Silent Film Made By Native Americans Restored, Joins Edison's 1894 Reels
Quanah Parker, Comanche Chief and Father Of Movie Stars
As many of us have learned in history classes, Quanah Parker lived from 1845 (or 1850) to 1911 and was the Chief of the Quahada Comanche Nation after having lived with other Commanche bands in Oklahoma. Born to War Chief Peta Nocona and the captive Cynthia Ann Parker, he lived with his people in the Wichita Mountains.
After several conflicts with whites and refusal to adhere to treaties and to move onto a reservation, Quanah was finally caught in a situation where he had no other choice. However, he moved so smoothly onto the reservation and adjusted so quickly, that federal agents used him as a go-between to smooth relations of the Natives and the whites in the 1870s. The agents actually named him Chief of the Comanche Nation on the reservation, which was against tribal laws.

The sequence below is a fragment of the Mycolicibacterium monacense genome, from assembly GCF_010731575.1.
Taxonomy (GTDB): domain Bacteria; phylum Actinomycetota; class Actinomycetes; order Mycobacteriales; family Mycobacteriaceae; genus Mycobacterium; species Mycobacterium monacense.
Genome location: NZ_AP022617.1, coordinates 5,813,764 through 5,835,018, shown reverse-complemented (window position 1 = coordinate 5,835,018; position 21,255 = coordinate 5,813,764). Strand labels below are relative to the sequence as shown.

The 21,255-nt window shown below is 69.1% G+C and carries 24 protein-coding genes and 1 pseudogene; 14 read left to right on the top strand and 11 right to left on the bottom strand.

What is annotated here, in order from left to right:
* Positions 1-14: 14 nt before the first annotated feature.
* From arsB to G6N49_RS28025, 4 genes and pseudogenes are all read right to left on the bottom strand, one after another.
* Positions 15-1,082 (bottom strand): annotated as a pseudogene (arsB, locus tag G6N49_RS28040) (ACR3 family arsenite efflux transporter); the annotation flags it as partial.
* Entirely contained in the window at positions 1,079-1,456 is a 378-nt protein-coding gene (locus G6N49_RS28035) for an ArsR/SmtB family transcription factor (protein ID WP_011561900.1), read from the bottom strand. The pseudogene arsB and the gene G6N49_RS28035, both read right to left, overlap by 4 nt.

During the last portion of the 19th Century, this Native American leader was instrumental in beginning the Native American Church and advocated its use of peyote, a hallucinogen, in the church's observances. At the same time, he was polygamous, marrying 7 different wives and having at least 25 children, whose descendants are widespread in Oklahoma and Texas today.
One daughter and one son of Quanah would find themselves among the stars of a silent film made by the Comanche and Kiowa Nations in 1920.
Chief Quanah Parker
Related Travel Sites
- Quanah Parker Trail
Quanah Parker Trail is a road trip guide compiled for the Texas Plains Trail Region, a 52-county heritage tourism region that takes in both the Panhandle and the Plains of Texas.